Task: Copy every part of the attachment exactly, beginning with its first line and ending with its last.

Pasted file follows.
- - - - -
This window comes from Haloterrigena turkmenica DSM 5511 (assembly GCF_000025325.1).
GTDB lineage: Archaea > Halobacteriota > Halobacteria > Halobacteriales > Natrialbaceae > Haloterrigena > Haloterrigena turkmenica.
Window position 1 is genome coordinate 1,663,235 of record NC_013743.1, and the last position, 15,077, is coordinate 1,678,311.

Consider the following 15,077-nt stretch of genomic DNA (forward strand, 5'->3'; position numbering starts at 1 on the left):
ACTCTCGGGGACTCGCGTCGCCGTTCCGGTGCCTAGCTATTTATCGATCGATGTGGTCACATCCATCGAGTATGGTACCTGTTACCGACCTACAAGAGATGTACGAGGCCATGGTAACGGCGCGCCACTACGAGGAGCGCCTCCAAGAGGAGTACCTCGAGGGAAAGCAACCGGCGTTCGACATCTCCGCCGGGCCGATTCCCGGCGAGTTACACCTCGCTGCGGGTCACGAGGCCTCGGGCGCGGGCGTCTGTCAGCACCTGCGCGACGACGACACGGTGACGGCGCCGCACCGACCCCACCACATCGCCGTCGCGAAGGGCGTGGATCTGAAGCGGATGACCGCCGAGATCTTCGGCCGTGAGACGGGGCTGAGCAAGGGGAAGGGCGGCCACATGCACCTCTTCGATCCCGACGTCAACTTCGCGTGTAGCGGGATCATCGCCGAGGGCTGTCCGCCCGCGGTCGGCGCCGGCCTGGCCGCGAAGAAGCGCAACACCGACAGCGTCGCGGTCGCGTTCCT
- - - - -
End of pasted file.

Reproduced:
This window comes from Haloterrigena turkmenica DSM 5511 (assembly GCF_000025325.1).
GTDB lineage: Archaea > Halobacteriota > Halobacteria > Halobacteriales > Natrialbaceae > Haloterrigena > Haloterrigena turkmenica.
Window position 1 is genome coordinate 1,663,235 of record NC_013743.1, and the last position, 15,077, is coordinate 1,678,311.

Consider the following 15,077-nt stretch of genomic DNA (forward strand, 5'->3'; position numbering starts at 1 on the left):
ACTCTCGGGGACTCGCGTCGCCGTTCCGGTGCCTAGCTATTTATCGATCGATGTGGTCACATCCATCGAGTATGGTACCTGTTACCGACCTACAAGAGATGTACGAGGCCATGGTAACGGCGCGCCACTACGAGGAGCGCCTCCAAGAGGAGTACCTCGAGGGAAAGCAACCGGCGTTCGACATCTCCGCCGGGCCGATTCCCGGCGAGTTACACCTCGCTGCGGGTCACGAGGCCTCGGGCGCGGGCGTCTGTCAGCACCTGCGCGACGACGACACGGTGACGGCGCCGCACCGACCCCACCACATCGCCGTCGCGAAGGGCGTGGATCTGAAGCGGATGACCGCCGAGATCTTCGGCCGTGAGACGGGGCTGAGCAAGGGGAAGGGCGGCCACATGCACCTCTTCGATCCCGACGTCAACTTCGCGTGTAGCGGGATCATCGCCGAGGGCTGTCCGCCCGCGGTCGGCGCCGGCCTGGCCGCGAAGAAGCGCAACACCGACAGCGTCGCGGTCGCGTTCCT